‘Mi Vida Loca’ Continues to Inspire

Created: 21 March, 2019
Last update: 27 July, 2022

By Marielena Castellanos

Photo / Jose Islas

No one could have imagined the impact the film “Mi Vida Loca” would have had when it was first released back in 1993, but thirty 30 later, for many Chicanas, Chicanos, and Latinx, the film continues to be a source of pride and inspiration.

That excitement and pride was clearly evident at a special screening and fundraiser in Logan Heights celebrating the anniversary of the film as part of the San Diego Latino Film Festival this week.

“Mi Vida Loca” is a story about sisterhood, betrayal, and gang life, through the eyes of young Chicanas growing up in the 1990s in the Los Angeles barrio of Echo Park. The film was written and directed by Allison Anders, who lived in Echo Park and developed her own personal relationships with local homegirls. She also conducted extensive research before the filming the movie.

While it was acclaimed by some, the film also received criticism in a number of ways, such as perpetuating Latino stereotypes, and also for the ending, which is neither a completely happy or sad ending.

Those criticisms were found nowhere during the screening inside the large hall at Bread and Salt, where all the seats were filled with men and women of different ages, and many others stood throughout the entire screening of the film.

Instead cheers, applause, and comments of support greeted members of the cast who appeared at the screening.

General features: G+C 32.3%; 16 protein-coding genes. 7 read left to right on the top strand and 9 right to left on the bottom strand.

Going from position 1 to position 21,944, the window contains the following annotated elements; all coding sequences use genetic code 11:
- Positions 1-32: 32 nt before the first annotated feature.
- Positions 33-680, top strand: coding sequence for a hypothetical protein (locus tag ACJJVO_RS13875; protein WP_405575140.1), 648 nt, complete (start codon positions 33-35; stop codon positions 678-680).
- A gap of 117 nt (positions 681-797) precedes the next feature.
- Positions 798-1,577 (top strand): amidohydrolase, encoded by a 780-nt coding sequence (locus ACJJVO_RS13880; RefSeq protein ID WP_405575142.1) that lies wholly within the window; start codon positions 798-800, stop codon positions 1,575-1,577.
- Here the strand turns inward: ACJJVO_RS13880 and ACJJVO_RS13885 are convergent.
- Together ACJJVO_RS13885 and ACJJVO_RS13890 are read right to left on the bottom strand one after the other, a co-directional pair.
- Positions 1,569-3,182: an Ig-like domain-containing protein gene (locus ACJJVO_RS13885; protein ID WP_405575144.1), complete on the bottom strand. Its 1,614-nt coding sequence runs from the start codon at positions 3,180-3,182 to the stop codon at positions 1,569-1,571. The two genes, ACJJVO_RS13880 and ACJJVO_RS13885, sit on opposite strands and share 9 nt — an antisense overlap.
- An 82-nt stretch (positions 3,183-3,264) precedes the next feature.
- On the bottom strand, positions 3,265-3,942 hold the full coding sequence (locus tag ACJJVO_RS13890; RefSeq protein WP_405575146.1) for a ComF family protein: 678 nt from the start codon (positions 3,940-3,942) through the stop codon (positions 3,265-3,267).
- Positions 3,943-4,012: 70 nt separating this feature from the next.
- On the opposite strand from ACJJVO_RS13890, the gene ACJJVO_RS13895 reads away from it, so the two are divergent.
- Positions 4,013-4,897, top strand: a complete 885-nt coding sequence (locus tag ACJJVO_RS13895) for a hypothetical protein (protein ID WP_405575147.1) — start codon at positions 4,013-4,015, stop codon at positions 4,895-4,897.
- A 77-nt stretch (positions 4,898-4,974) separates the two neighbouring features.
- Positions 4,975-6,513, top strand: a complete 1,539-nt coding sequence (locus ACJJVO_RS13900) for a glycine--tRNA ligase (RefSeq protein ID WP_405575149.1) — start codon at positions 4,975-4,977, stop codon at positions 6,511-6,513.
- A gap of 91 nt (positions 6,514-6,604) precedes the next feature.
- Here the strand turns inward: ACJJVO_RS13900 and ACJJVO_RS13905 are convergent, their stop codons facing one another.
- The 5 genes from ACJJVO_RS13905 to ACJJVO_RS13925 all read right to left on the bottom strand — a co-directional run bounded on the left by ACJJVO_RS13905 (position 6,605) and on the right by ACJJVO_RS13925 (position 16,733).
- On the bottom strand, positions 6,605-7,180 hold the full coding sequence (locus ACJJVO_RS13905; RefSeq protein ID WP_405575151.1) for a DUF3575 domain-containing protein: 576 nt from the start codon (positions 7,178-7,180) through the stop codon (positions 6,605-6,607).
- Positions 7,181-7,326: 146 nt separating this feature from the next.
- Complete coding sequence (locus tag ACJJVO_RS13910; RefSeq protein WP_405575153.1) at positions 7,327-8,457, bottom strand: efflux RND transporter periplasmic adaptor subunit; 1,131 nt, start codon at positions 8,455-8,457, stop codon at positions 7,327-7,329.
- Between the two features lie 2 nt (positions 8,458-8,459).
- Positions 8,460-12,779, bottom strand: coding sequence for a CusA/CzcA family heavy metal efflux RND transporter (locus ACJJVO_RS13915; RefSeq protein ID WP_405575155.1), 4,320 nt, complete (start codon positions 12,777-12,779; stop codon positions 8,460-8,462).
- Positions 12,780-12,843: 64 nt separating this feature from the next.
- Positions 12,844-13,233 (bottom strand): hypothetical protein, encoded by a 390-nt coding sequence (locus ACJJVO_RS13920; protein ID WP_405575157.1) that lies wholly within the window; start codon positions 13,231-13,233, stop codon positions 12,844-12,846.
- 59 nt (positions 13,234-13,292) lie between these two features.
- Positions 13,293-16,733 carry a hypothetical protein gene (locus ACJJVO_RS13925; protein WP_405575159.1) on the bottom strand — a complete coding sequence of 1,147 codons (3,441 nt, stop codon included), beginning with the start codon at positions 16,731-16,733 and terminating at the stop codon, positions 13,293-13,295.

Actress Seidy López, who played “Mousie,” talked about the how real homegirls are in the film, and she also explained how other Chicana gang members helped consult the actors and production crew during the filming of the movie.

“As an actress coming into the role, it felt like a huge responsibility for us. We were lucky. We did get the opportunity to work with the real girls. And we were mentored by the truth and reality,” López said.

López also talked about the women whose lives the actors portrayed, “You know, they were mothers, they were families and they were girls trying to figure out how to live and grow up while raising their children in a community at a time when there was a lot of danger and pressure.”

“It was real life for me, and an honoring experience,” said Veronica Contreras, who played “Stranger” and who now has her own business, works with at risk youth and was also one of the actual women who inspired the film.

“I got the best of both worlds. I’m street educated and I’m book educated,” Contreras also said, explaining what her life is like now to which she received a huge applause.

Angel Aviles, who played “Sadgirl” in the film, was also at the screening and explained how the real Chicana gang members reacted to their performances in the film.

“It didn’t matter where you were from. They knew that we wanted to give their lives justice, that we wanted to give a reflection of what it’s like to be brown in the inner city, that can be unforgiving, that can label you and can trap you into something that isn’t even the real life,” Aviles said.

Aviles also addressed the lack of films about Latinx communities at the end of the screening of the film.

“It’s shameful the lack of representation that has happened since then. We need more stories. Don’t wait for people to help you. Go find money for you to make your film. I don’t want to be an abuelita showing up here, showing this film to your grandchildren,” Aviles also said.